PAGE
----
This exploit should allow injecting any code, in some language or situation that allows performing arbitrary computations and interacting with the computer's files, running shell commands, system calls, or anything like that. Simply printing a nondeterministic value does not count, as it does not give you unrestricted access to the environment the code or transpilation/compilation output is being run or transpiled/compiled in.

For an interpreter, this is likely going to be running code in the language the interpreter is written in. For a transpiler or compiler, the vulnerability can occur at either compile time or run time, and for the latter, the vulnerability would most likely consist of being able to inject arbitrary code or machine code into the compiled code.


All the boring stuff. Nothing malicious, no crypto stuff.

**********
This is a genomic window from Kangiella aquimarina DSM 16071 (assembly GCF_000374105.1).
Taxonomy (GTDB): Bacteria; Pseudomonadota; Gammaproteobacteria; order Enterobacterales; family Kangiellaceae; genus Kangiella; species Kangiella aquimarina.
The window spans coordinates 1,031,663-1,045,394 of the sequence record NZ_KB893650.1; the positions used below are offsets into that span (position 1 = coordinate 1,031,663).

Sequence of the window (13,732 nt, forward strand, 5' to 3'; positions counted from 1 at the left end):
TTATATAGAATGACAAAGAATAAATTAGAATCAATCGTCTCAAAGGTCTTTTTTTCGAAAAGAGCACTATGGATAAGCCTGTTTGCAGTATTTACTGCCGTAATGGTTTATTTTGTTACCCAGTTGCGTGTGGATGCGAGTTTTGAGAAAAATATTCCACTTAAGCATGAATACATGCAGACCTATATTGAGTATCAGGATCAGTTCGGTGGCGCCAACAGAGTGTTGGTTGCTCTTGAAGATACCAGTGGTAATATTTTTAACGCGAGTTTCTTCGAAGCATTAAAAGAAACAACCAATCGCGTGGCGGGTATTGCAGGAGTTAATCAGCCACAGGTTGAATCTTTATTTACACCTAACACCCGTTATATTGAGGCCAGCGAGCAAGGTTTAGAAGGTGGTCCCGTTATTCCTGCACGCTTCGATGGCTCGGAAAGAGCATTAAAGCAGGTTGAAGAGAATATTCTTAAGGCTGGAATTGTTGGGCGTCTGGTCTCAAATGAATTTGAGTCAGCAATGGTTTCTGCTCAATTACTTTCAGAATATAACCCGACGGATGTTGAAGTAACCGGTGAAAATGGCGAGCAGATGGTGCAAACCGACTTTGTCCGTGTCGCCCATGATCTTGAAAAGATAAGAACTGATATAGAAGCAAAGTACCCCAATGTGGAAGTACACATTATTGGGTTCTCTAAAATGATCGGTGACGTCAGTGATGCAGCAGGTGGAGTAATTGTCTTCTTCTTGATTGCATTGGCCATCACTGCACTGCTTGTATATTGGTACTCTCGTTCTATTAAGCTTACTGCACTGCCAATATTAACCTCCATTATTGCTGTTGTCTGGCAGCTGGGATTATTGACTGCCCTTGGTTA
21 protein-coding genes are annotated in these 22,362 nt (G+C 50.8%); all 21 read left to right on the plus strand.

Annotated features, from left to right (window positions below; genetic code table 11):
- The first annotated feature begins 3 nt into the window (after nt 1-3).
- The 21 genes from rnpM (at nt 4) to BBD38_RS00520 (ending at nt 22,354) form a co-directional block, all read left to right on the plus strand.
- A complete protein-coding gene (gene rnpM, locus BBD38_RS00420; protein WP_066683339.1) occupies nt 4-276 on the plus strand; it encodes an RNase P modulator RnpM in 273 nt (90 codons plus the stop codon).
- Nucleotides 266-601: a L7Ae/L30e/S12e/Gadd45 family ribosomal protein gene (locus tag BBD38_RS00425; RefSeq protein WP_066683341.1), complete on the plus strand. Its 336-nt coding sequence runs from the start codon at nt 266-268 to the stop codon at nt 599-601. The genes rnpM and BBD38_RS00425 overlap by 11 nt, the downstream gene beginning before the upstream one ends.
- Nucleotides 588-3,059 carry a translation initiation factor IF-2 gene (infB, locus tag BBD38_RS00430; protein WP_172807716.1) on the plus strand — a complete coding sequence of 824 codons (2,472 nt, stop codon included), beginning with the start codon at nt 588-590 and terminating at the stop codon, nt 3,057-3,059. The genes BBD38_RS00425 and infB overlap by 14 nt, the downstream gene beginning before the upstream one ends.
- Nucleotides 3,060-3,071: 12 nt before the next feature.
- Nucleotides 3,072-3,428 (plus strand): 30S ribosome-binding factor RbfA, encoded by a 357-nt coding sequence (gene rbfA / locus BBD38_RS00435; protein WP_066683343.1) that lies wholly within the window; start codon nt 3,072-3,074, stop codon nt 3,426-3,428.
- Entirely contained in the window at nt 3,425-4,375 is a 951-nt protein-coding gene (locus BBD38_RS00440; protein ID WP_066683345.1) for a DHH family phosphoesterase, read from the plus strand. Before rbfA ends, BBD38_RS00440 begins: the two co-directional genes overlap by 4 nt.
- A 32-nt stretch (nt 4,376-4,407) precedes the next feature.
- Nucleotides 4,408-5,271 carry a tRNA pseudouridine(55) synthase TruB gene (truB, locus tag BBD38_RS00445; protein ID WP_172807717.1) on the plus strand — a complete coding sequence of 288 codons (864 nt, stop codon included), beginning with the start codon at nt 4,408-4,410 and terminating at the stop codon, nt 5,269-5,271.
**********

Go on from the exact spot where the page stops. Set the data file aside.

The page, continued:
Winner for cops is the user with the most safe cops, winner for robbers is the user who cracks the most cops.


5 Answers 5


Cracks Javastack

<!-- place your code here 
  • \$\begingroup\$ Nice job! my lexer's pretty bad. \$\endgroup\$
    – emanresu A
    Commented Jan 29, 2022 at 2:32

Cracks Vyxal 2.10


Prints 1 then errors. Sadly does not work online, but does offline. Exploits the fact that ∆i uses sympy, similar to this. Injected code is everything between the { and }.

  • \$\begingroup\$ It’s not the same command I used, but it is the intended solution. Nice job! \$\endgroup\$ Commented Apr 19, 2022 at 2:44

Cracks Exceptionally


Your code can go where the print(5) is.

So, all variables are accessible by the program, so we can load exec into the register, but we can't easily execute it. We'd have to load it into FUNCS, but FUNCS needs to be something that can be indexed into...

We can make it an array! By using the builtin \"wrap" on exec we can load that into FUNCS and execute it with \0. The line before that stores our code to the register so it gets run.

  • \$\begingroup\$ Brilliant! Also not what I had in mind, though I love that this is possible. X^D Expect a second version soon... \$\endgroup\$
    – DLosc
    Commented Jan 31, 2022 at 19:55

Cracks Jyxal